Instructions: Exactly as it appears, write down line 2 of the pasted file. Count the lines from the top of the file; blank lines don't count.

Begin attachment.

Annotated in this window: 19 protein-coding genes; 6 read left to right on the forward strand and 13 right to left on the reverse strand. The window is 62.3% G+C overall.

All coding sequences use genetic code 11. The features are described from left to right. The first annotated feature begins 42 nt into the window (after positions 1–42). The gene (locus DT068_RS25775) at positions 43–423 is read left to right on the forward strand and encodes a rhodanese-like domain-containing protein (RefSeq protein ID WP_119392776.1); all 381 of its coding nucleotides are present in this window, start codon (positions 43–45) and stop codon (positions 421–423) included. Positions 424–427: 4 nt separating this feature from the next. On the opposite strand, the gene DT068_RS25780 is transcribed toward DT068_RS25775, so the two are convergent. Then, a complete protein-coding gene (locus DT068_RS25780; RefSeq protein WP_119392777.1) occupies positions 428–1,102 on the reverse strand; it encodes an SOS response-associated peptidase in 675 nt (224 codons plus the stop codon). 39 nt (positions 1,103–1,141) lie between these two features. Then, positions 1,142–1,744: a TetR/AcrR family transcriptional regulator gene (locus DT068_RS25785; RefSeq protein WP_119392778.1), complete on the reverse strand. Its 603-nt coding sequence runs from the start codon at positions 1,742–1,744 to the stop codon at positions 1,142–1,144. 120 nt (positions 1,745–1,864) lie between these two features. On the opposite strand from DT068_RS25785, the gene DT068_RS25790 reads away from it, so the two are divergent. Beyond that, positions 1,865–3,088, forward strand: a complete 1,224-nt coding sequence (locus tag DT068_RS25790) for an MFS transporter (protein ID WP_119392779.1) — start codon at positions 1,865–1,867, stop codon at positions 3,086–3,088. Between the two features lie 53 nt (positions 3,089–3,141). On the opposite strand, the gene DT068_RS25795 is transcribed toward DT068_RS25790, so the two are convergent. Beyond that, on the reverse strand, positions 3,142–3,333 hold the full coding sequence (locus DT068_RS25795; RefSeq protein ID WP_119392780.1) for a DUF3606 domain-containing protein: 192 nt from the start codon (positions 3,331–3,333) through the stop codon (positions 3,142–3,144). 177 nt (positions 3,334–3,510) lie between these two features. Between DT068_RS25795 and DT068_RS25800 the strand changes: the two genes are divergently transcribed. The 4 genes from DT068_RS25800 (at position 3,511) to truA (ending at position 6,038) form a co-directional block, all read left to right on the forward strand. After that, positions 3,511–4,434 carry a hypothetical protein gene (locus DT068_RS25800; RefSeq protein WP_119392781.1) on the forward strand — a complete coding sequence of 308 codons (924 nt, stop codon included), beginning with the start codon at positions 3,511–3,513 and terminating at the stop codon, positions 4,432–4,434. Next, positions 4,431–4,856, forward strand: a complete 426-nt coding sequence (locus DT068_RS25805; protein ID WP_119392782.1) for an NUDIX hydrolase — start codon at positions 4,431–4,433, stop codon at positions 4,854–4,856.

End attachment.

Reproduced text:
All coding sequences use genetic code 11. The features are described from left to right. The first annotated feature begins 42 nt into the window (after positions 1–42). The gene (locus DT068_RS25775) at positions 43–423 is read left to right on the forward strand and encodes a rhodanese-like domain-containing protein (RefSeq protein ID WP_119392776.1); all 381 of its coding nucleotides are present in this window, start codon (positions 43–45) and stop codon (positions 421–423) included. Positions 424–427: 4 nt separating this feature from the next. On the opposite strand, the gene DT068_RS25780 is transcribed toward DT068_RS25775, so the two are convergent. Then, a complete protein-coding gene (locus DT068_RS25780; RefSeq protein WP_119392777.1) occupies positions 428–1,102 on the reverse strand; it encodes an SOS response-associated peptidase in 675 nt (224 codons plus the stop codon). 39 nt (positions 1,103–1,141) lie between these two features. Then, positions 1,142–1,744: a TetR/AcrR family transcriptional regulator gene (locus DT068_RS25785; RefSeq protein WP_119392778.1), complete on the reverse strand. Its 603-nt coding sequence runs from the start codon at positions 1,742–1,744 to the stop codon at positions 1,142–1,144. 120 nt (positions 1,745–1,864) lie between these two features. On the opposite strand from DT068_RS25785, the gene DT068_RS25790 reads away from it, so the two are divergent. Beyond that, positions 1,865–3,088, forward strand: a complete 1,224-nt coding sequence (locus tag DT068_RS25790) for an MFS transporter (protein ID WP_119392779.1) — start codon at positions 1,865–1,867, stop codon at positions 3,086–3,088. Between the two features lie 53 nt (positions 3,089–3,141). On the opposite strand, the gene DT068_RS25795 is transcribed toward DT068_RS25790, so the two are convergent. Beyond that, on the reverse strand, positions 3,142–3,333 hold the full coding sequence (locus DT068_RS25795; RefSeq protein ID WP_119392780.1) for a DUF3606 domain-containing protein: 192 nt from the start codon (positions 3,331–3,333) through the stop codon (positions 3,142–3,144). 177 nt (positions 3,334–3,510) lie between these two features. Between DT068_RS25795 and DT068_RS25800 the strand changes: the two genes are divergently transcribed. The 4 genes from DT068_RS25800 (at position 3,511) to truA (ending at position 6,038) form a co-directional block, all read left to right on the forward strand. After that, positions 3,511–4,434 carry a hypothetical protein gene (locus DT068_RS25800; RefSeq protein WP_119392781.1) on the forward strand — a complete coding sequence of 308 codons (924 nt, stop codon included), beginning with the start codon at positions 3,511–3,513 and terminating at the stop codon, positions 4,432–4,434. Next, positions 4,431–4,856, forward strand: a complete 426-nt coding sequence (locus DT068_RS25805; protein ID WP_119392782.1) for an NUDIX hydrolase — start codon at positions 4,431–4,433, stop codon at positions 4,854–4,856.